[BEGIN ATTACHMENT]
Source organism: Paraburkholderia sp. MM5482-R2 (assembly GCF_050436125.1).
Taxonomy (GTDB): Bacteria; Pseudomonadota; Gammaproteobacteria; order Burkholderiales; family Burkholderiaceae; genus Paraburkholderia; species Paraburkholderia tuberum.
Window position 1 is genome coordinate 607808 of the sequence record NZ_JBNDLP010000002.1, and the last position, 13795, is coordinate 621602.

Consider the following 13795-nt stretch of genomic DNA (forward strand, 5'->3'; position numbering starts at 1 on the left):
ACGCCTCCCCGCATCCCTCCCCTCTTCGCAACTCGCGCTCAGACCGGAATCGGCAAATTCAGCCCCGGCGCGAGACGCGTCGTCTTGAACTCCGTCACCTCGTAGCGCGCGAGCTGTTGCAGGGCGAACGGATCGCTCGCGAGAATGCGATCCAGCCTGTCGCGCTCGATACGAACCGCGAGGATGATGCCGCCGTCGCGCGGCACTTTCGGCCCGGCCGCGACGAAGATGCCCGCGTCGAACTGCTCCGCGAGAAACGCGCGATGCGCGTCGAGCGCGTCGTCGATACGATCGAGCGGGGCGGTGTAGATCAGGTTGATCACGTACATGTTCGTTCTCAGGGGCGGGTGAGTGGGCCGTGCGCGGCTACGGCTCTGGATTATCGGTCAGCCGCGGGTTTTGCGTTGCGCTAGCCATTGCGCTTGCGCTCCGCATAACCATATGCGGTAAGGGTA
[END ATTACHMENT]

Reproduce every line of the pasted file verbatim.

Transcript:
Source organism: Paraburkholderia sp. MM5482-R2 (assembly GCF_050436125.1).
Taxonomy (GTDB): Bacteria; Pseudomonadota; Gammaproteobacteria; order Burkholderiales; family Burkholderiaceae; genus Paraburkholderia; species Paraburkholderia tuberum.
Window position 1 is genome coordinate 607808 of the sequence record NZ_JBNDLP010000002.1, and the last position, 13795, is coordinate 621602.

Consider the following 13795-nt stretch of genomic DNA (forward strand, 5'->3'; position numbering starts at 1 on the left):
ACGCCTCCCCGCATCCCTCCCCTCTTCGCAACTCGCGCTCAGACCGGAATCGGCAAATTCAGCCCCGGCGCGAGACGCGTCGTCTTGAACTCCGTCACCTCGTAGCGCGCGAGCTGTTGCAGGGCGAACGGATCGCTCGCGAGAATGCGATCCAGCCTGTCGCGCTCGATACGAACCGCGAGGATGATGCCGCCGTCGCGCGGCACTTTCGGCCCGGCCGCGACGAAGATGCCCGCGTCGAACTGCTCCGCGAGAAACGCGCGATGCGCGTCGAGCGCGTCGTCGATACGATCGAGCGGGGCGGTGTAGATCAGGTTGATCACGTACATGTTCGTTCTCAGGGGCGGGTGAGTGGGCCGTGCGCGGCTACGGCTCTGGATTATCGGTCAGCCGCGGGTTTTGCGTTGCGCTAGCCATTGCGCTTGCGCTCCGCATAACCATATGCGGTAAGGGTA